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Casting rod for jigs

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I've been researching to purchase a new rod for my freshwater bass arsenal to use when tossing ½oz - 1oz jigs and big spinnerbaits, but I don't want to spend more than $99. I'm partial to more traditional cork grips and 6'6" length. I've narrowed it down to:

 

 

  1. St. Croix Triumph TRC66MHF
  2. Falcon FC-7-166
  3. Shimano SJC66MHA

 

A jig rod needs to have a pretty stiff tip to avoid hang ups. Anyone have experience with any of these models? I'm leaning HEAVILY toward the St. Croix, as I think it's the best value of the bunch, and maybe a little more versatile than the Falcon.

 

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I like a little more limber tip to make pitching just a little easier and it would make a better spinnerbait rod as well. I much prefer 7' over 6' 6". It makes all the difference on hook set.

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I like a little more limber tip to make pitching just a little easier and it would make a better spinnerbait rod as well. I much prefer 7' over 6' 6". It makes all the difference on hook set.

 

According to Bass Dozer, a stiff rod is best for jigging so the tip doesn't sag when the weight hits an obstacle...

 

"For jig n' pig, for Texas Rigs and Carolina Rigs you need a stiff rod. If your tip is too light when you drag the bait over cover, the weight hangs and when you pull back the rod bends and you are hung. If you have a stiff tip it will not bend and the weight will hop over the obstacle."

 

I fish from a canoe and john boat. I like the 6'6" length. I'm a bit wary about the 7' being a little unwieldy.

 

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According to Bass Dozer, a stiff rod is best for jigging so the tip doesn't sag when the weight hits an obstacle...

"For jig n' pig, for Texas Rigs and Carolina Rigs you need a stiff rod. If your tip is too light when you drag the bait over cover, the weight hangs and when you pull back the rod bends and you are hung. If you have a stiff tip it will not bend and the weight will hop over the obstacle."

I fish from a canoe and john boat. I like the 6'6" length. I'm a bit wary about the 7' being a little unwieldy.

 

I also would suggest getting at least a 7' rod. This helps move more line on the hookset and also helps with casting distance. I think a stiffer/faster action rod is better for jigs but I do like a little bit of a softer rod for spinnerbaits. I don't mean soft like a crankbait rod soft. I would opt for getting something that is just stiff enough for jigs and soft enough for spinnerbaits; but that is personal preference on what is "soft enough" or "stiff enough". Also another thing to think about is that little bit of forgiveness might not help on getting snagged but it will give you a fraction of a second more to make your hookset in some instances where the fish feels the weight and spits the bait.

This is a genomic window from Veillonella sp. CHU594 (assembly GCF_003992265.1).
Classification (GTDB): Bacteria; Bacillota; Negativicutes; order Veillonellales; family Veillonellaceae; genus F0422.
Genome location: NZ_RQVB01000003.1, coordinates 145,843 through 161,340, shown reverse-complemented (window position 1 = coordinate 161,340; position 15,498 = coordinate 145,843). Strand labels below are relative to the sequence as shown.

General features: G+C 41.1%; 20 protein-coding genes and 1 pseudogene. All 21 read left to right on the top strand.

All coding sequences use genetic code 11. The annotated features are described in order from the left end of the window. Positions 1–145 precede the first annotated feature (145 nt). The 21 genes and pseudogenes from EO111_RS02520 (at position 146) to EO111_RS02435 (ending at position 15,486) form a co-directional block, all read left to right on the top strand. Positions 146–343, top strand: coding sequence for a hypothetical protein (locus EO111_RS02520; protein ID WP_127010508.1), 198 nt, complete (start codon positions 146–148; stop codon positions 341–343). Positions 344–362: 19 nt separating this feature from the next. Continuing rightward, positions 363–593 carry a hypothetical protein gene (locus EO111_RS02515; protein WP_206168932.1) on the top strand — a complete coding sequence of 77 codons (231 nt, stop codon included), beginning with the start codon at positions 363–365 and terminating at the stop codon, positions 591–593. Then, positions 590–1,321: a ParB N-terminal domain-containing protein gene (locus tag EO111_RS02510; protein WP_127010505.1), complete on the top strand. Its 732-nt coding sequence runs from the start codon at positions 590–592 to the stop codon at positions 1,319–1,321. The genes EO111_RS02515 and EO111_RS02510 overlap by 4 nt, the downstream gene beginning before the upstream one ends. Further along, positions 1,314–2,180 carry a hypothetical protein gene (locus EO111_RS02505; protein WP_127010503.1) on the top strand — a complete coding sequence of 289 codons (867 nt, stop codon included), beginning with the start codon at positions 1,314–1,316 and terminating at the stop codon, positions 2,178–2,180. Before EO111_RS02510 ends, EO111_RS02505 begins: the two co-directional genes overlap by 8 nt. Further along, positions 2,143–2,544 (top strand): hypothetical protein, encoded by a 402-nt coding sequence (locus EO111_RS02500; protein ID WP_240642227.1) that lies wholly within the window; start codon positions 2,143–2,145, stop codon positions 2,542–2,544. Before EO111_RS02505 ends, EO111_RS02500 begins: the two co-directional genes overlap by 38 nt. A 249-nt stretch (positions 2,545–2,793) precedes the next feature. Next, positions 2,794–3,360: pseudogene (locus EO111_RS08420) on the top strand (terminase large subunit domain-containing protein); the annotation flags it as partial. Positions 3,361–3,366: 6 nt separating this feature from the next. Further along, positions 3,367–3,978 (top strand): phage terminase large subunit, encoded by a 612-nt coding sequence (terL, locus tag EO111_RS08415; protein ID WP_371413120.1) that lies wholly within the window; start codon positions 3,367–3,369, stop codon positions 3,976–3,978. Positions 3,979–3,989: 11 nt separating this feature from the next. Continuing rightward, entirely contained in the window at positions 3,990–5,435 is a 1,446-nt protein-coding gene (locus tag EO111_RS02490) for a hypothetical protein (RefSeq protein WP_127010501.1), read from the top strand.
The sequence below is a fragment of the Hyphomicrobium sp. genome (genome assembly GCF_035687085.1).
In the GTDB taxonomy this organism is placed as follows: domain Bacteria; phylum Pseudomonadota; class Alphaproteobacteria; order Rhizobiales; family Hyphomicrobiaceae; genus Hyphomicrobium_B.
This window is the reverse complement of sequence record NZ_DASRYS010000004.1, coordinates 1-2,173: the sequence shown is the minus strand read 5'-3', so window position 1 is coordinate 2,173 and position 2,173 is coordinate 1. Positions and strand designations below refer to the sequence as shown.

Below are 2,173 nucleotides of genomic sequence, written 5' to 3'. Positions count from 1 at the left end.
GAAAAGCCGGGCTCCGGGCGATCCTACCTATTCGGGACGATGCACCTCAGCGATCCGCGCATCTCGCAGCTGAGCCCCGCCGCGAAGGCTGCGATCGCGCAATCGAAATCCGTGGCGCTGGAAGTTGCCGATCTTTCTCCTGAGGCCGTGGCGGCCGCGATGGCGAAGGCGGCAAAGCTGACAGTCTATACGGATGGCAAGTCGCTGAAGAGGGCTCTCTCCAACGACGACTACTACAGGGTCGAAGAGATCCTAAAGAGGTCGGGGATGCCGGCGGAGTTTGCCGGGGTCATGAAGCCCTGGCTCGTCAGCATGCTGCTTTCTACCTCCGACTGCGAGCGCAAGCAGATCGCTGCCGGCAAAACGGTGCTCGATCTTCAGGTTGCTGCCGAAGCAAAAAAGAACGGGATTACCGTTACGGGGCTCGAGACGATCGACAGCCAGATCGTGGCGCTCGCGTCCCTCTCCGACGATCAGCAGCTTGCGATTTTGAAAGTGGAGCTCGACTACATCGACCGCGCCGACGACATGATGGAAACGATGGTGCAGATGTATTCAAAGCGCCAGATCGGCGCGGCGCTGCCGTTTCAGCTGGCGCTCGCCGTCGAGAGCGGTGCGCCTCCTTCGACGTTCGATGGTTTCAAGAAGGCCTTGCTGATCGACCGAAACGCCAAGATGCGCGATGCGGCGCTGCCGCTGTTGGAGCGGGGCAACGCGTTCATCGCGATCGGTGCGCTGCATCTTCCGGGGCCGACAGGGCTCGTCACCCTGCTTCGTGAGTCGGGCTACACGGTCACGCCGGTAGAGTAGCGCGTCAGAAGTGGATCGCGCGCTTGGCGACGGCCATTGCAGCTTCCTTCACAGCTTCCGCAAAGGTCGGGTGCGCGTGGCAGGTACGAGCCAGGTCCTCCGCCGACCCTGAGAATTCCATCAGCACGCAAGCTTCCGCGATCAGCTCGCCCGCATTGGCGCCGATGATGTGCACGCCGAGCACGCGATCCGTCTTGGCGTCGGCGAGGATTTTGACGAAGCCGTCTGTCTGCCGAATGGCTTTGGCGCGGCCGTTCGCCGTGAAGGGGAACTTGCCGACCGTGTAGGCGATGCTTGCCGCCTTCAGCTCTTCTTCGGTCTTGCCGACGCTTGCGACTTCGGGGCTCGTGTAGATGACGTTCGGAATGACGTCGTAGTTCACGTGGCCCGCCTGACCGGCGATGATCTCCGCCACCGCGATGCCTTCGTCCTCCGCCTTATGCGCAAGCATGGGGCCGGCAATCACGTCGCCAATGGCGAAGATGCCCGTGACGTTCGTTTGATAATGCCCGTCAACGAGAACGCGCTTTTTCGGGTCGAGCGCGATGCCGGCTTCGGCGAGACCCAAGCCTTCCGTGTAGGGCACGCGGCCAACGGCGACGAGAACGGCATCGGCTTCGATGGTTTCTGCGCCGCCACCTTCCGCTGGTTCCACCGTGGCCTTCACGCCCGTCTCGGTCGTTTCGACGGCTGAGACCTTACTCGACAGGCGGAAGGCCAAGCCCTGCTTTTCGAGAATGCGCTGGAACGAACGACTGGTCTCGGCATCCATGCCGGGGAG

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According to Bass Dozer, a stiff rod is best for jigging so the tip doesn't sag when the weight hits an obstacle...

"For jig n' pig, for Texas Rigs and Carolina Rigs you need a stiff rod. If your tip is too light when you drag the bait over cover, the weight hangs and when you pull back the rod bends and you are hung. If you have a stiff tip it will not bend and the weight will hop over the obstacle."

I fish from a canoe and john boat. I like the 6'6" length. I'm a bit wary about the 7' being a little unwieldy.

 

Yeah I use a fast action Loomis MBR 844C IMX. I have 3 of them and the first one is just slightly more limber than the other 2 which I prefer. They changed the blank slightly after I bought the first one. I have the same rod in 6'6" and when I use it my hook up ratio goes down. I fished 100's of days in canoe's and john boats and float tubes ........6" or a foot is not a factor in handling the rod ......in fact being that low to the water it's even more necessary vs standing in a bass boat.

 

For a carolina rig I go to a 7.5' flipping stick.

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My jig rod is a 6'6" Mojo Jig n Worm. Has tons of backbone and it does second as a back up spinnerbait rod. Definitely worth it to go with a heavy action if your jigging because its not hard to find the slop at all with one.

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